Today, little evidence remains of Earth’s earliest organisms. Microscopic fossils estimated to be 3.5 billion years old are credited with being the oldest fossils of life on Earth, though some experts have questioned whether chemical clues in the so-called fossils were truly biological in origin. 

Other types of fossils associated with ancient microbes are even older: Sediment ripples in Greenland date to 3.7 billion years ago, and hematite tubes in Canada date between 3.77 billion and 4.29 billion years ago. Fossils of the oldest known algae, ancestor to all of Earth’s plants, are about 1 billion years old, and the oldest sign of animal life — chemical traces linked to ancient sponges — are at least 635 million and possible as much as 660 million years old, Live Science previously reported.

The tiny fossilized cell clumps, which the scientists named Bicellum brasieri, were exceptionally well-preserved in 3D, locked in nodules of phosphate minerals that were “like little black lenses in rock strata, about one centimetre [0.4 inches] in thickness,” said lead study author Paul Strother, a research professor in the Department of Earth and Environmental Sciences at Boston College’s Weston Observatory. 

“We take those and slice them with a diamond saw and make thin sections out of them,” grinding the slices thin enough for light to shine through — so that the 3D fossils could then be studied under a microscope, Strother told Live Science.

Surface view of a B. brasieri specimen, showing the tiled pattern of sets of elongated cells.

The researchers found not just one B. brasieri cell clump embedded in phosphate, but multiple examples of spherical clumps that showed the same dual cell structure and organization at different stages of development. This enabled the scientists to confirm that their find was once a living organism, Strother said.

“Bicellum” means “two-celled,” and “brasieri” honours the late palaeontologist and study co-author, Martin Brasier. Prior to his death in 2014 in a car accident, Brasier was a professor of paleobiology at the University of Oxford in the U.K., Strother said.

Multicellular and mysterious

In the B. brasieri fossils, which measured about 0.001 inches (0.03 millimeters) in diameter, the scientists saw something they had never seen before: evidence from the fossil record marking the transition from single-celled life to multicellular organisms. The two types of cells in B. brasieri differed from each other not only in their shape, but in how and where they were organized in the organism’s “body.” 

“That’s something that doesn’t exist in normal unicellular organisms,” Strother told Live Science. “That amount of structural complexity is something that we normally associate with complex multicellularity,” such as in animals, he said.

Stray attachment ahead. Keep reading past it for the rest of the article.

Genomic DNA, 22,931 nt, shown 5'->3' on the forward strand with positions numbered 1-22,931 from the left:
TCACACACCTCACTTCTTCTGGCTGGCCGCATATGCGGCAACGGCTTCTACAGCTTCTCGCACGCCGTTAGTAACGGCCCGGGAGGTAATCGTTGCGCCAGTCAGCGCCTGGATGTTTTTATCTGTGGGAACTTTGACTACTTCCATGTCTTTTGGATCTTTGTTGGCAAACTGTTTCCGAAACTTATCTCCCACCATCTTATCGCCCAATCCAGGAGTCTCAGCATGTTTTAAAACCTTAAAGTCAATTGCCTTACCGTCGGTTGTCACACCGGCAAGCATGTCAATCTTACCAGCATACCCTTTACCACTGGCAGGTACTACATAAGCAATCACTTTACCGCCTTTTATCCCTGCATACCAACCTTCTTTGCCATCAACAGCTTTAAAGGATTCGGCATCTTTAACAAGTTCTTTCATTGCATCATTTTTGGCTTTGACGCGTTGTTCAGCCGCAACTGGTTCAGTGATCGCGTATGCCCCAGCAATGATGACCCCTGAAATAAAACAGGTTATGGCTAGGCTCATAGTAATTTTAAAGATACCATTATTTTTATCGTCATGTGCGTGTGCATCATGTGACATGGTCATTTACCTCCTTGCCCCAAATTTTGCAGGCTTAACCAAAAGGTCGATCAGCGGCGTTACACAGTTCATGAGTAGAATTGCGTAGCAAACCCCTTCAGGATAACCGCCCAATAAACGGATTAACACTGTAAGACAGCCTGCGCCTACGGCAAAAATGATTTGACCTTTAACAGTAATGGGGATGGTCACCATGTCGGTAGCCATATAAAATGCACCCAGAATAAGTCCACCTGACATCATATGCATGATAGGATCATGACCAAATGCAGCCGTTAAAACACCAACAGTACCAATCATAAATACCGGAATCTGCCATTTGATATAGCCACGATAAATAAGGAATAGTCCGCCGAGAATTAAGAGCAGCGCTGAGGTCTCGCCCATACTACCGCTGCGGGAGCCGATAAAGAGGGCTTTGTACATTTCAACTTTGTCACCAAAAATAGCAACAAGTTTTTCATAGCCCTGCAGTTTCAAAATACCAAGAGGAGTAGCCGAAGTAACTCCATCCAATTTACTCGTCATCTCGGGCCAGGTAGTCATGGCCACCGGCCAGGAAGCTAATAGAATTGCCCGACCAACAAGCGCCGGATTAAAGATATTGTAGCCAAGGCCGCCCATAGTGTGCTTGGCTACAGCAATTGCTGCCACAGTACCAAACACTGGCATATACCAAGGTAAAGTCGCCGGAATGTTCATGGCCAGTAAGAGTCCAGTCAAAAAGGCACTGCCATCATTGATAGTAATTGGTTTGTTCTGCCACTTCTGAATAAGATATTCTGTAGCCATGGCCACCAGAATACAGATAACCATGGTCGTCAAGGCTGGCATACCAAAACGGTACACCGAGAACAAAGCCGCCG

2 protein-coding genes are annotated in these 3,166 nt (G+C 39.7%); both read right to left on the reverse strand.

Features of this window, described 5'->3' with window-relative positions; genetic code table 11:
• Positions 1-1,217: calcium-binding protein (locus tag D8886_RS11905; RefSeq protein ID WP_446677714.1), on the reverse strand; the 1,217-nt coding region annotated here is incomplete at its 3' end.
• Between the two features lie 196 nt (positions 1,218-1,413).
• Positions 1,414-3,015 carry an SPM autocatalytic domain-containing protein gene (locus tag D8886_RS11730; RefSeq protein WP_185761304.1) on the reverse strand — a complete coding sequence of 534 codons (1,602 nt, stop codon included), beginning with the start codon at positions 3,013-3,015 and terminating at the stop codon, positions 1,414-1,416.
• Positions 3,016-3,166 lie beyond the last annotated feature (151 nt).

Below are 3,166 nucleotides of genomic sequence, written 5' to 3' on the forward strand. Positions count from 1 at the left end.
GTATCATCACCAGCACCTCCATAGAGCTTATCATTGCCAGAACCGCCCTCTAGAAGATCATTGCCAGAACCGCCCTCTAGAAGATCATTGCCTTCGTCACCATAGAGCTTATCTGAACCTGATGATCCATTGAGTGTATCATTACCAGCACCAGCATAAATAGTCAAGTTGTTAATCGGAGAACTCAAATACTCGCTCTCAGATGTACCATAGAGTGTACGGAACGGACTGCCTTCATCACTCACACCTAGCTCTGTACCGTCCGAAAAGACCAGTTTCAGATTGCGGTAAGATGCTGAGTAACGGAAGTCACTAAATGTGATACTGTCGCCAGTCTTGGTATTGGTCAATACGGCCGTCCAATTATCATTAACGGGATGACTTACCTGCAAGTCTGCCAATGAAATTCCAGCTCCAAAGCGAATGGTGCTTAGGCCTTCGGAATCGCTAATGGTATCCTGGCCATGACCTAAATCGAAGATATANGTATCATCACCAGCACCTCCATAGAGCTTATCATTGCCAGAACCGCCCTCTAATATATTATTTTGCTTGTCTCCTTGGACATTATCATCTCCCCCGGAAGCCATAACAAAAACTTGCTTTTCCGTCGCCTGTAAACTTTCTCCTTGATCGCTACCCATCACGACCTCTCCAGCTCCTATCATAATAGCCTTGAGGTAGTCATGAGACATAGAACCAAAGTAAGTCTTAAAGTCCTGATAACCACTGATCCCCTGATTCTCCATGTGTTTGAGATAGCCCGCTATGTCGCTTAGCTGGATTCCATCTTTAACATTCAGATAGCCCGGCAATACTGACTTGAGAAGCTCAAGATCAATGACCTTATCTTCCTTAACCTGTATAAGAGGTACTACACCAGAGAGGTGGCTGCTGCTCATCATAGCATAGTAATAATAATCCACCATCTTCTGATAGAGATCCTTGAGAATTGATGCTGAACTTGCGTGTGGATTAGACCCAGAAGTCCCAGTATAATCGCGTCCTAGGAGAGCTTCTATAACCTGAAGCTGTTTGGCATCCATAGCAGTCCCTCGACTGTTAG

According to the study it’s unknown what type of multicellular lineage B. brasieri represents, but its round cells lacked rigid walls, so it probably wasn’t a type of algae. In fact, the shape and organization of its cells “are more consistent with a holozoan origin,” the authors wrote. (Holozoa is a group that includes multicellular animals and single-celled organisms that are animals’ closest relatives). 

The Scottish Highlands site — formerly an ancient lake — where the scientists found B. brasieri presented another intriguing puzzle piece about early evolution.

Earth’s oldest forms of life are typically thought to have emerged from the ocean because most ancient fossils were preserved in marine sediments, Strother explained. “There aren’t that many lake deposits of this antiquity, so there’s a bias in the rock record toward a marine fossil record rather than a freshwater record,” he added.

B. brasieri is therefore an important clue that ancient lake ecosystems could have been as important as the oceans for the early evolution of life.

Oceans provide organisms with a relatively stable environment, while freshwater ecosystems are more prone to extreme changes in temperature and alkalinity — such variations could have spurred an evolution in freshwater lakes when more complex life on Earth was in its infancy, Strother said.

These Mysterious Artificial Islands Are Older Than Stonehenge, Claim Scientists

These Mysterious Artificial Islands Are Older Than Stonehenge, Claim Scientists

Ancient humans did not always live on dry land in the northern British Isles in the distant past. The roots of thousands of ancient artificial islands remain to this day across Scotland, Ireland, and Wales: known as crannogs, these unusual systems were constructed long ago by prehistoric hands in the chilly waters of rivers, lakes, and sea inlets.

Exactly how long ago these things were shaped is something that’s never been fully understood. Traditionally, archaeologists estimated Scottish crannogs emerged no earlier than the Iron Age, being first constructed around 800 BCE.

But in more recent years, evidence has come to light that these engineered structures could be much more ancient, and a new study confirms the formations are actually thousands of years older than we realized.

Using radiocarbon dating of four sites located in the Outer Hebrides (the Western Isles of Scotland), researchers have discovered ancient crannogs dating back to 3640–3360 BCE, meaning early humans were building these giant artificial islands roughly 5,500 years ago, pre-dating even the construction of Stonehenge.